The colours were passably rendered. Generally, they were a little on the muted side, however.

    MPEG artefacts were occasionally noticeable, but were never prominent. Movement artefact was very distracting with this transfer, probably exaggerated by the blow-up from the intended aspect ratio. Film-to-video artefacts were not of great concern, with only some trivial aliasing here and there to complain about - there was insufficient sharpness in the image for there to be much in the way of aliasing! There were occasional artefacts present from the video element used to encode the movie (Digital Betacam), consisting of the typical "tearing" of a small part of the image at times. Film artefacts were rare, except for the odd burst here and there.


    There is only a single audio track on this DVD - English Dolby Digital 2.0, surround-encoded.

    The overall level of the soundtrack was quite low, but I made no adjustment to my levels.

    Dialogue was acceptable without being great. It tended to be a little soft at times, compared with the music, making some of it a little hard to make out. The Scottish accents didn't help in this regard, either.

    There were no audio sync problems with this disc.

    The music was unremarkable.

    The surround channel had limited usage for music and for the very occasional special effect which seemed to find its way into the rear, either accidentally or by design.

    The .1 channel received a small amount of signal at times from my processor, but was otherwise silent.


    Only limited extras are on this disc.

What's Missing / What's Extra

    The Region 1 version of this disc is the same as the Region 4 version of this disc.


    The main menu is plain and functional, though with only four scene selections per page, it takes some time to look through the chapter list.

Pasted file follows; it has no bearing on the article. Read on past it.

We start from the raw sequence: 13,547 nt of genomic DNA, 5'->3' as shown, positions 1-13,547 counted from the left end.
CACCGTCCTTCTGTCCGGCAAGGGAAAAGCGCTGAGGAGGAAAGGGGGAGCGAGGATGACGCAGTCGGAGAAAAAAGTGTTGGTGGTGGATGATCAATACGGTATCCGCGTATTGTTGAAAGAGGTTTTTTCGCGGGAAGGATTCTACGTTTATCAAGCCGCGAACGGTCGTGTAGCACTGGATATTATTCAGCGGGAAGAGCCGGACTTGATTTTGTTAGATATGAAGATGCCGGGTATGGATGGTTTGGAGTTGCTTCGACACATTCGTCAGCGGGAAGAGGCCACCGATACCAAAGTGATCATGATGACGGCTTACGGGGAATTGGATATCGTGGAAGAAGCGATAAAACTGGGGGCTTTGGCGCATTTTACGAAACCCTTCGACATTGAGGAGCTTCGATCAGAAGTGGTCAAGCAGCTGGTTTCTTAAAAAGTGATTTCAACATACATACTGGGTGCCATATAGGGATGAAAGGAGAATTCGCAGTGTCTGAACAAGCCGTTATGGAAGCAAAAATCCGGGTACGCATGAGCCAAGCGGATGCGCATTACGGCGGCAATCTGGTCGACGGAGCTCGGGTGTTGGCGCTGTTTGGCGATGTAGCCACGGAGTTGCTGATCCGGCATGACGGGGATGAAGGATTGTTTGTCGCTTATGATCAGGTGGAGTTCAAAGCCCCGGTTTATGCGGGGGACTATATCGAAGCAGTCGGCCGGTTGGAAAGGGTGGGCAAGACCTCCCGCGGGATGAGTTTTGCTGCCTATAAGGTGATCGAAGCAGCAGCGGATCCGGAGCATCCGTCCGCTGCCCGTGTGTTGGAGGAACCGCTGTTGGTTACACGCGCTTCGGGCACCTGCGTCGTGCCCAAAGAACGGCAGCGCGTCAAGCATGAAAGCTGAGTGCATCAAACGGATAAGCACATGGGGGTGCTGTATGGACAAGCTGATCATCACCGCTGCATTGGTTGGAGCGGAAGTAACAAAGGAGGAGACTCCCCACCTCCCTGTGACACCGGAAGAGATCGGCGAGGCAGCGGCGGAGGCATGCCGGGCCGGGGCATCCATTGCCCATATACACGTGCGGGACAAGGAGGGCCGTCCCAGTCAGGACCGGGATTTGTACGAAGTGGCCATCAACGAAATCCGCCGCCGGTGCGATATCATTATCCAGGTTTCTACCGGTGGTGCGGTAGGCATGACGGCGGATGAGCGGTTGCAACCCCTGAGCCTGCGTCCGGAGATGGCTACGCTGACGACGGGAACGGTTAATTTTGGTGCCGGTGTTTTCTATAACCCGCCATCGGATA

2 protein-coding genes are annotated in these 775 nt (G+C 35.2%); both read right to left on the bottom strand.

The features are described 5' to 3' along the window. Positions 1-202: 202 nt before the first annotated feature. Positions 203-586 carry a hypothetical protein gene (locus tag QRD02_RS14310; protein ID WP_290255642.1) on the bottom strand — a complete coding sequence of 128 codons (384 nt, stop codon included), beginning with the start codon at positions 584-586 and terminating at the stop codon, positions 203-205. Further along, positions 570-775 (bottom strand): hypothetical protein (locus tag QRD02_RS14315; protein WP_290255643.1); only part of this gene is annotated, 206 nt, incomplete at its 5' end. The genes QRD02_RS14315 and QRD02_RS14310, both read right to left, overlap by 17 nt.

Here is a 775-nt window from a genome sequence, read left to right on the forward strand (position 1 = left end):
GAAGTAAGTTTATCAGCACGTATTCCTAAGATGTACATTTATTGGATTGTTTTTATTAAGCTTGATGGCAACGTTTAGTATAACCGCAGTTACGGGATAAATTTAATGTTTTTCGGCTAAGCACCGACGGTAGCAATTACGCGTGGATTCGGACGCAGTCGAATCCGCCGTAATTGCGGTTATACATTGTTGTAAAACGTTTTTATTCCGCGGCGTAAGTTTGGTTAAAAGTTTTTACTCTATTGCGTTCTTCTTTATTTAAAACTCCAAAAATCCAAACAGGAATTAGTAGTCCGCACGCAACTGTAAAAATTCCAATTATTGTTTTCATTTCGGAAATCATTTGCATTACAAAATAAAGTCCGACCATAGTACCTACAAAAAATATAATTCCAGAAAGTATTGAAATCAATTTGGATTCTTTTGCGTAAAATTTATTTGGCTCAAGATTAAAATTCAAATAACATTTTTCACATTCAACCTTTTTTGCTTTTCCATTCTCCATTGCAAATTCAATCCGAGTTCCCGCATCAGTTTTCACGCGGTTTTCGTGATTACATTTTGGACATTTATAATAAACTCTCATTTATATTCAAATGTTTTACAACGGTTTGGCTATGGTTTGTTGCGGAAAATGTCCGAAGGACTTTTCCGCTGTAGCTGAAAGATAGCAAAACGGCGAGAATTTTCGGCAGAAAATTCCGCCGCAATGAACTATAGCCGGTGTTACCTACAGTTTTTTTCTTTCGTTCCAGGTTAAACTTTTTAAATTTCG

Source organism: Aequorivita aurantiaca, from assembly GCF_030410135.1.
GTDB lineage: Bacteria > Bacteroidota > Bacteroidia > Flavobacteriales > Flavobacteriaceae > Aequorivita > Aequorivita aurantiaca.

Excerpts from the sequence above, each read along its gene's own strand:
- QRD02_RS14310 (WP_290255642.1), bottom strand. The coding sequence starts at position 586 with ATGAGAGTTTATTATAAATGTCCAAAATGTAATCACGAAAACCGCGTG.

Cast & Crew Biographies

    These are of reasonable length.

Production Notes

    These are lengthy and worth reading.


    Postmortem is not great, but neither is it terrible either. Worth at least a rental.

    The video quality is very poor at times, and passable at other times, due in no small part to the Pan & Scan nature of the transfer and to the inferior source material.

    The audio quality is just acceptable.

    The extras present are very limited.

Ratings (out of 5)


© Michael Demtschyna
19th July 1999

Review Equipment
DVD Pioneer DV-505, using S-Video output
Display Loewe Art-95 95cm direct view CRT in 4:3 mode, via the S-Video input. Calibrated with the NTSC DVD version of Video Essentials.
Audio Decoder Denon AVD-2000 Dolby Digital AddOn Decoder, used as a standalone processor. Calibrated with the NTSC DVD version of Video Essentials.
Amplification 2 x EA Playmaster 100W per channel stereo amplifiers for Left, Right, Left Rear and Right Rear; Philips 360 50W per channel stereo amplifier for Centre and Subwoofer
Speakers Philips S2000 speakers for Left, Right; Polk Audio CS-100 Centre Speaker; Apex AS-123 speakers for Left Rear and Right Rear; Yamaha B100-115SE subwoofer